- Chapter Four of Harry Potter and the Prisoner of Azkaban is titled "The Leaky Cauldron".
- In LEGO Harry Potter: Years 1-4, the Leaky Cauldron has a basement, notice board, cinema room, and a back door.
- Harry Potter and the Philosopher's Stone (First appearance)
- Harry Potter and the Philosopher's Stone (film)
- Harry Potter and the Chamber of Secrets
- Harry Potter and the Chamber of Secrets (video game)
- Harry Potter and the Prisoner of Azkaban
- Harry Potter and the Prisoner of Azkaban (film)
- Harry Potter and the Prisoner of Azkaban (video game)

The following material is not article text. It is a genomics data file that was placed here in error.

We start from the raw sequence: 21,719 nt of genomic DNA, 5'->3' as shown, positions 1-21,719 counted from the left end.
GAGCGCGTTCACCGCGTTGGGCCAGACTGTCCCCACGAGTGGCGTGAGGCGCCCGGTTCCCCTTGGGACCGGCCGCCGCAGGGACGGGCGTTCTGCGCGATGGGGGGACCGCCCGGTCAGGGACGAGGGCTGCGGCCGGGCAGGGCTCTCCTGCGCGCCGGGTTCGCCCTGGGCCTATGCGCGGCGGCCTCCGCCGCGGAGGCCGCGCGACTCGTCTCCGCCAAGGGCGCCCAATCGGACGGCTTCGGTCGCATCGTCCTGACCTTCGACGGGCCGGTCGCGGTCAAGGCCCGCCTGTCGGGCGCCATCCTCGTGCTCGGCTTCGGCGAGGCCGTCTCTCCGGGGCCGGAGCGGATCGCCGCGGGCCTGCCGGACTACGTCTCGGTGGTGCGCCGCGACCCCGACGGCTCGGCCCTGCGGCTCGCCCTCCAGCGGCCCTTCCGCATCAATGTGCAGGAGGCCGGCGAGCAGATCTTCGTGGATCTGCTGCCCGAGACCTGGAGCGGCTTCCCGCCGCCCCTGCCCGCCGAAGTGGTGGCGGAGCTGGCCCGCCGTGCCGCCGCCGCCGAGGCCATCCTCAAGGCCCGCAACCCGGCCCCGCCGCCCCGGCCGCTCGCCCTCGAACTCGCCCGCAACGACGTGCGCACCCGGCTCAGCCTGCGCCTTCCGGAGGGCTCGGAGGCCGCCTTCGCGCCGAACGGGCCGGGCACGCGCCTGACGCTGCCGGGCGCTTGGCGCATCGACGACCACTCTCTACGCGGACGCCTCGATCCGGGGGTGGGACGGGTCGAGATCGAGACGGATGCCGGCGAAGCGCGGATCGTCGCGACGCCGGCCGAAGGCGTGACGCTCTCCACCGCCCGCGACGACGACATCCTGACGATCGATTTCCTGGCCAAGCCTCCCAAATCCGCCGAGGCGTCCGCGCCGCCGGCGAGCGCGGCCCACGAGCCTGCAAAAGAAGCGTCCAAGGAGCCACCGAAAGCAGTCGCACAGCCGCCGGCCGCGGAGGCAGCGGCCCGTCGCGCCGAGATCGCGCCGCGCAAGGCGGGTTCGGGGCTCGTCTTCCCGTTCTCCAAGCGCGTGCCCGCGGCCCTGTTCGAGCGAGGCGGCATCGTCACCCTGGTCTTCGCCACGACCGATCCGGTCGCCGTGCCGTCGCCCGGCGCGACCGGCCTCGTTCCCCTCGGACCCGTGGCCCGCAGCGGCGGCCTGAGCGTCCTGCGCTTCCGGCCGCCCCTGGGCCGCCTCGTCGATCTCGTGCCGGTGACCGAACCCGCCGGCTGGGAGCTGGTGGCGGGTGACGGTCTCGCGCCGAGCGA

- Harry Potter and the Goblet of Fire (Mentioned only)
- Harry Potter and the Order of the Phoenix (Mentioned only)
- Harry Potter and the Half-Blood Prince
- Harry Potter and the Half-Blood Prince (film)
- Harry Potter and the Deathly Hallows
- Harry Potter and the Deathly Hallows: Part 1 (Mentioned only)
- Harry Potter and the Cursed Child (Mentioned only)
- Harry Potter and the Cursed Child (play) (Mentioned only)
- LEGO Harry Potter: Years 1-4
- LEGO Harry Potter: Years 5-7
- Harry Potter Trading Card Game
- The Wizarding World of Harry Potter - Diagon Alley
- Harry Potter: The Character Vault (Mentioned only)
- Harry Potter: The Creature Vault (Mentioned only)
Notes and references